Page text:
From an old-line journalist’s perspective, what’s even worse is our declining relevance to advertisers. I shop for an automobile, appliances, electronics and even clothes online. I found my house online. Some people find spouses online. Is it any wonder newspaper revenues are shrinking? And this same earthquake has rocked the travel industry, the advertising industry, the real estate industry, the telecommunications industry, and even the movie industry, where "a cast of thousands" is replaced by digitized extras. Guidebooks and maps give way to handy navigation systems and Web sites. Receptionists were long ago replaced with robotic telephone menus.
A New Media Terrain
While journalists might be becoming a luxury the media business is ready to do without, media jobs aren’t disappearing. In fact, they are on the rise as Web sites and blogs emerge to disseminate an ocean of information in ever more clever ways. For someone who yearns to shuttle or repackage information, or comment on it instead of generate it, the good times are rolling. Specialty newspapers and magazines—aimed at enthusiasts—which pull in advertising by doing friendly pieces on the industries they cover are thriving. The number of books published and movies made each year grows, and TV channels are proliferating.
But the on-the-ground newspaper reporter—whose purpose is to fulfill an essential function of our democracy not just by disseminating information but also by analyzing it, detecting patterns, spotting trends, and increasing societal understanding—is being starved of resources. Lifetime security is long gone. Travel budgets are disappearing. Overseas bureaus are closed. The most veteran and knowledgeable reporters—expensive to keep on board—are being encouraged to leave through buyouts and cutbacks.
Despite this depletion of resources, the need to "make sense" will not goaway. Those who are adept at being incisive and eloquent will be even more valuable, migrating to national publications. (And I’ll read what they write at my local Starbucks.) But what of local yeomen, journalists who make government and society function with more accountability and understanding because of their reporting on regional, state and local issues? Will they continue to serve this purpose or has evolution of technology doomed them like the dodo bird?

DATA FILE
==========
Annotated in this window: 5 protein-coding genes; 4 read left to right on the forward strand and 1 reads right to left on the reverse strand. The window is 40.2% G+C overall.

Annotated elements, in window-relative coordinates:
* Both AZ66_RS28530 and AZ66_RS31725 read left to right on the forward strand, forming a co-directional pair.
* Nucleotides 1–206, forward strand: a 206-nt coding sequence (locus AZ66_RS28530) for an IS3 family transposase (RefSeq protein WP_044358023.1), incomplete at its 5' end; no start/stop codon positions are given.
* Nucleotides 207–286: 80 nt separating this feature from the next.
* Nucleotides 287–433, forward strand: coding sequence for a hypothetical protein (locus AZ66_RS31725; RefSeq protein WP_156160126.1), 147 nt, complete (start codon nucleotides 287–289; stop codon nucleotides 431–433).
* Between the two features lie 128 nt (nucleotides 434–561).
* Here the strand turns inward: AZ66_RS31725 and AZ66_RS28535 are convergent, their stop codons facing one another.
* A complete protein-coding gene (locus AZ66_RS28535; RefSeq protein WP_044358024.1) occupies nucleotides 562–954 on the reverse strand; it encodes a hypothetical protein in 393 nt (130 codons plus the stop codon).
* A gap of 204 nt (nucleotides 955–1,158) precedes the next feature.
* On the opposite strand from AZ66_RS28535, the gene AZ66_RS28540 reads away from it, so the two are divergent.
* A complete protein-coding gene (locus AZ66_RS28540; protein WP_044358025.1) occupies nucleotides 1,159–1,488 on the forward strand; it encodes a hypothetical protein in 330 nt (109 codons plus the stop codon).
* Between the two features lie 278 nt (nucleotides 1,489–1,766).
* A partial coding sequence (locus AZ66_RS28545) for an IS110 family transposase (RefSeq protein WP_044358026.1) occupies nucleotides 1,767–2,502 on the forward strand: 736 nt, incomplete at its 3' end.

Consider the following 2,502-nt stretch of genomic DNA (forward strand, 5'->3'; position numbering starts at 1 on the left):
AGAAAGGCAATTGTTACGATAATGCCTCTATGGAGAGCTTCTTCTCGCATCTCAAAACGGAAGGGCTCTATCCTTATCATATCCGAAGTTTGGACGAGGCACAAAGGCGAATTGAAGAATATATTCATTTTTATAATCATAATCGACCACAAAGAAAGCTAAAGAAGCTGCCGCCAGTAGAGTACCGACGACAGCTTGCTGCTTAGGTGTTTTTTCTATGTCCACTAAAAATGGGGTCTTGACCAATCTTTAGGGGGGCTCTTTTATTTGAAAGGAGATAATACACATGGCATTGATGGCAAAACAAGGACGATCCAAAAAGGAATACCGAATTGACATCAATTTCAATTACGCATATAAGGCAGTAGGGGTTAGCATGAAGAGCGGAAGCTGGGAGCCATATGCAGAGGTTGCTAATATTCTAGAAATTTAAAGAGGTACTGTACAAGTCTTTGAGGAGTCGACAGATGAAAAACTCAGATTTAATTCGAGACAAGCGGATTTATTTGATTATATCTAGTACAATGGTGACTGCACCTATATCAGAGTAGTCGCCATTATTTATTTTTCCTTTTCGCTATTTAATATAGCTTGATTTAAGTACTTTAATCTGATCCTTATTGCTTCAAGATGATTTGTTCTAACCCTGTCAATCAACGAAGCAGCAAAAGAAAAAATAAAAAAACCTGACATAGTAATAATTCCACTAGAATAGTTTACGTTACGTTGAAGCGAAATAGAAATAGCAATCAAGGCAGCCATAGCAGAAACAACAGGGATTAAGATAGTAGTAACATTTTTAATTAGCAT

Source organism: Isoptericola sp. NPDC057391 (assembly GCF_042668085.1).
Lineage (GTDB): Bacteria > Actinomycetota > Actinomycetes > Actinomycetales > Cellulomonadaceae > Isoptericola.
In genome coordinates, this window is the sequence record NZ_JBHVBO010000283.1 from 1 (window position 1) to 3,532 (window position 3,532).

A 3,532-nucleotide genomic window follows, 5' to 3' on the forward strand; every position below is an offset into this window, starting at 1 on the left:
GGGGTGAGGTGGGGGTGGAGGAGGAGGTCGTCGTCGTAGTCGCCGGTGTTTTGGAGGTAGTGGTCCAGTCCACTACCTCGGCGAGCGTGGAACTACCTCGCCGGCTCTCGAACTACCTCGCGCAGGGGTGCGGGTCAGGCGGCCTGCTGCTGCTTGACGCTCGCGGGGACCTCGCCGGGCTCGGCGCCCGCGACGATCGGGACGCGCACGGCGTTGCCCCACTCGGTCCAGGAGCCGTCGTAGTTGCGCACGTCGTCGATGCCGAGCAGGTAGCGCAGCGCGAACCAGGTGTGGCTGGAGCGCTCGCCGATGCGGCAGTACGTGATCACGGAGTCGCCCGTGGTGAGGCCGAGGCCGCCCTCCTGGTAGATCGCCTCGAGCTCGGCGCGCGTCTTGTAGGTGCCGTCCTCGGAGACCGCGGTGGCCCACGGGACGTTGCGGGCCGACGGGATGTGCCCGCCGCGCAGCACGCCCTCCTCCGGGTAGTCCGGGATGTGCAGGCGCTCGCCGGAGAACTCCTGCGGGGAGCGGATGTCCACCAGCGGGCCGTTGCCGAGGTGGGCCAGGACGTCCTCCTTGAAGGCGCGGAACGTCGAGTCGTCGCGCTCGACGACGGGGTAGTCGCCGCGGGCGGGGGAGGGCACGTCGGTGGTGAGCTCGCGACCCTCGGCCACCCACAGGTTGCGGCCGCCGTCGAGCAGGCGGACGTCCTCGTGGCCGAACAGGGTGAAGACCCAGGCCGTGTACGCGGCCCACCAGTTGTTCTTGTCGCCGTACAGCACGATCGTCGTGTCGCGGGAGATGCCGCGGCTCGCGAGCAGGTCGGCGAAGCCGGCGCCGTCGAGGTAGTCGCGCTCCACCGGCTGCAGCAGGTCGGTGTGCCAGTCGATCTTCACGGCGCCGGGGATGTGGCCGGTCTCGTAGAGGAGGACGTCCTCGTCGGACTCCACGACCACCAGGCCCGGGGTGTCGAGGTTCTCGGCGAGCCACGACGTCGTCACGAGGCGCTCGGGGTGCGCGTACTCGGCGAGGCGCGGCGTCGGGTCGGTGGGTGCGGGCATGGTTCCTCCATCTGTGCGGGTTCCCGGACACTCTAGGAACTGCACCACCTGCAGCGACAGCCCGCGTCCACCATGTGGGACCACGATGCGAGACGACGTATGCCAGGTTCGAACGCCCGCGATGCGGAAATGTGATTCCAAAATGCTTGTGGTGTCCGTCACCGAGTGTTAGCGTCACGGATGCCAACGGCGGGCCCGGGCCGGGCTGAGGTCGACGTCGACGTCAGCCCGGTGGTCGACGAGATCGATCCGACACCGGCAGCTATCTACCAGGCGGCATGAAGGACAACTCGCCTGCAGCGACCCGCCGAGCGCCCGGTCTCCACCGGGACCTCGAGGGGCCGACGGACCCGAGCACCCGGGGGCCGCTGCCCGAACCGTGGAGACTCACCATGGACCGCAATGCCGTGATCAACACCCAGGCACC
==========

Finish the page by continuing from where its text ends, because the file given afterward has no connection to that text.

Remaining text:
Newspaper journalism has a strong case to make. At its best, it offers a combination of perspective, authority, penetration, accuracy, comprehensiveness, brevity and ease of use that other media can’t match. And newspapers offer something the Web can never really duplicate—the serendipitous discovery of an intriguing article or a remarkable picture, an eye-opening cartoon or an explanatory graphic, all in the process of just turning the page.
But newspapers rarely do a very good job of making their case. Rarely do they directly challenge their competitors by touting the quality of their information; instead they dream of past dominance while taking their product and trying to fit it into their competitor’s terrain. Yet newspapers have expertise and archives that dwarf the competition. Reporters use only a fraction of their notes. Almost none of a newspaper’s decades of accumulated information—its archive of history—is effectively marketed and sold.
Maybe newspapers can—and will—reinvent themselves. It seems almost certain that journalists will write with more expertise for more targeted audiences willing to pay for slices of premium information. Some of the daily newspaper reporters laid off from their jobs will likely migrate to special-interest publications. And this might be fine for the survival of our species (the reporter), but writing for narrow audiences sounds like a recipe for boredom and not particularly good for democracy, either. Our society already has too few who know a little bit about a lot and can make sense of the big picture.
The Web, meanwhile, has too few well trained in the pursuit of accuracy, fairness and perspective. Like the Platte River, Web journalism threatens to become a mile wide and an inch deep.
Surely folks want to keep us buggy whip makers around. But then again, sawmills did close, and if you want a buggy ride, go to Central Park.
William Dietrich, a 1988 Nieman Fellow, is an author and Sunday magazine writer with The Seattle Times.